Delavirdine can cause serious, life-threatening side effects. This includes severe skin rash.
If you have a severe skin rash or have any of the following symptoms along with a skin rash, stop taking delavirdine and contact your health care provider right away:
Taking certain medicines with delavirdine may cause serious, life-threatening side effects. Tell your health care provider about all medicines you are taking or planning to take before you take delavirdine.
While taking delavirdine, it is important to keep all of your appointments with your health care provider.
Delavirdine is a prescription medicine approved by the U.S. Food and Drug Administration (FDA) for the treatment of HIV infection in adults. Delavirdine is always used in combination with other HIV medicines.
Delavirdine belongs to a class (group) of HIV drugs called non-nucleoside reverse transcriptase inhibitors (NNRTIs). NNRTIs attach to and block an HIV enzyme called reverse transcriptase. (An enzyme is a protein that starts or increases the speed of a chemical reaction.) By blocking reverse transcriptase, NNRTIs prevent HIV from multiplying and can reduce the amount of HIV in the body.
HIV medicines can’t cure HIV/AIDS, but taking a combination of HIV medicines (called an HIV regimen) every day helps people with HIV live longer, healthier lives. HIV medicines also reduce the risk of HIV transmission.
Before taking delavirdine, tell your health care provider:
Delavirdine comes in tablet form in two strengths:
Take delavirdine according to your health care provider’s instructions.
You may take delavirdine with or without food. Taking delavirdine on a regular schedule along with activities you do every day, such as getting up in the morning, brushing your teeth, eating lunch, coming home from work in the evening, or watching a favorite TV show, will make it easier to remember to take every dose.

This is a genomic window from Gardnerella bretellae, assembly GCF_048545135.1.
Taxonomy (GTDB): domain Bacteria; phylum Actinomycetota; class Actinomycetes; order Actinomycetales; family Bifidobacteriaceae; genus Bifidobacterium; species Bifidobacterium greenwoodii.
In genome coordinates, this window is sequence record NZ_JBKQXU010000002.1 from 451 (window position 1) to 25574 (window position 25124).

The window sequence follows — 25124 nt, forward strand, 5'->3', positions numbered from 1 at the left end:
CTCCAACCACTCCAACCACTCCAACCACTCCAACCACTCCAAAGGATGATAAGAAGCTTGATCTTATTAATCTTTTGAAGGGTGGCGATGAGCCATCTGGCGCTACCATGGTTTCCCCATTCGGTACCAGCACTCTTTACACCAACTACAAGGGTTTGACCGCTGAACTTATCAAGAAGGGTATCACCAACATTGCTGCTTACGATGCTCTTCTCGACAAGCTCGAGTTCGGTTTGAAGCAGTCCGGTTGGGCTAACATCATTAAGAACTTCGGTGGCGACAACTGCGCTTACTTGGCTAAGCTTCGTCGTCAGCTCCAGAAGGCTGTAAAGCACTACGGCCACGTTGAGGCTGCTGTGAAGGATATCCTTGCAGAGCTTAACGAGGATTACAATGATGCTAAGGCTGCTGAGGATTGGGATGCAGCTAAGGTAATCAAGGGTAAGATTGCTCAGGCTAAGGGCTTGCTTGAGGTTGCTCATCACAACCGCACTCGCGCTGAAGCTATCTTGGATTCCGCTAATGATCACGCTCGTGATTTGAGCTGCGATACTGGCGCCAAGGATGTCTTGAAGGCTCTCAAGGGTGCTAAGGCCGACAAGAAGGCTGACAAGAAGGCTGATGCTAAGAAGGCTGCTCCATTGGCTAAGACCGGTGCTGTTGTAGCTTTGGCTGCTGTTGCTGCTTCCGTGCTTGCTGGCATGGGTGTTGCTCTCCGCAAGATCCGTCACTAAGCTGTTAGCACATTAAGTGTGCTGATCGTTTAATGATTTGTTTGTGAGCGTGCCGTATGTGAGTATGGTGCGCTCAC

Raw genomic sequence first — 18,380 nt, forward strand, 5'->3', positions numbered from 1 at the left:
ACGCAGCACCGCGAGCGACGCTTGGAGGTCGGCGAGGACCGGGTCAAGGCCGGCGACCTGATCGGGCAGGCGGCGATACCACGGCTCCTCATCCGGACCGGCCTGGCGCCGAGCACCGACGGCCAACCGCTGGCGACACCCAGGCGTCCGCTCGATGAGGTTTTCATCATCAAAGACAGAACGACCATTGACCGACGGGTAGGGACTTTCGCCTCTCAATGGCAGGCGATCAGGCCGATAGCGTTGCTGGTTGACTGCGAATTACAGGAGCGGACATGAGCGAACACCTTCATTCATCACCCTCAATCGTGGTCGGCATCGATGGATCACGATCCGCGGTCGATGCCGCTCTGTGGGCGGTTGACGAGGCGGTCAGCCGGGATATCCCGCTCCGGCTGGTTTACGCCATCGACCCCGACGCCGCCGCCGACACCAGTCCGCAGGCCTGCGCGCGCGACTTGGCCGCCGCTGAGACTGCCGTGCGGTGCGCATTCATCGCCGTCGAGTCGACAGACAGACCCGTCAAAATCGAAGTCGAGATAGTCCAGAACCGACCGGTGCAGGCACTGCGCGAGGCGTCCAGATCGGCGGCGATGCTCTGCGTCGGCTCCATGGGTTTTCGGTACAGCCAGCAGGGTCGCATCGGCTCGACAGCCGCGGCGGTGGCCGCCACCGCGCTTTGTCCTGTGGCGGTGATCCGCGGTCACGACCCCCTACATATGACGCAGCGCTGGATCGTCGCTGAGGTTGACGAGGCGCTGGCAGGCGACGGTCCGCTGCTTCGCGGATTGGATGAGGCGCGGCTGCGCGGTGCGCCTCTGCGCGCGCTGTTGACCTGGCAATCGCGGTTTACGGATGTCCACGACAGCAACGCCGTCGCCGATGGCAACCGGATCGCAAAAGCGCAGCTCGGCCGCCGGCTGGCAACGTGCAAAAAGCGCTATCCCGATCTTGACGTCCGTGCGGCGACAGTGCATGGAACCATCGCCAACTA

If you are taking both delavirdine and antacids, take them at least 1 hour apart. If your health care provider has told you that you don’t have enough stomach acid, take delavirdine with orange or cranberry juice.
If you have trouble swallowing tablets, the 100-mg delavirdine tablets may be dissolved in water. Add four tablets to at least 3 ounces of water. Allow the tablets to sit in the water for a few minutes. Stir the water until the tablets have dissolved and then drink the delavirdine-water mixture right away. Rinse the glass and swallow the rinse to make sure that you get all the medicine. Delavirdine 200-mg tablets cannot be dissolved in water and must be swallowed whole.
Always take delavirdine in combination with other HIV medicines.
If you take too much delavirdine, contact your health care provider or local poison control center (1-800-222-1222) right away, or go to the nearest hospital emergency room.
For more information on how to take delavirdine, see the FDA drug label from DailyMed. (DailyMed is a federal website that includes the most recent drug labels submitted to FDA.)
If you miss a dose of delavirdine, take the missed dose as soon as you remember it. But if it is almost time for your next dose, skip the missed dose and just take your next dose at the regular time. Do not take two doses at the same time to make up for a missed dose.
Delavirdine can cause serious, life-threatening side effects. This includes severe skin rash. (See the WARNING above.)
Other possible side effects of delavirdine include:
Tell your health care provider if you have any side effect that bothers you or that does not go away.
These are not all the possible side effects of delavirdine. To learn more about possible side effects of delavirdine, read the drug label or package insert or talk to your health care provider or pharmacist.
The AIDSinfo fact sheet on HIV Medicines and Side Effects also includes information that may apply to delavirdine.
You can also report side effects to FDA at 1-800-FDA-1088 (1-800-332-1088) or online at https://www.accessdata.fda.gov/scripts/medwatch/.
More information about delavirdine is available:
Last Reviewed: October 9, 2014
Last Updated: October 9, 2014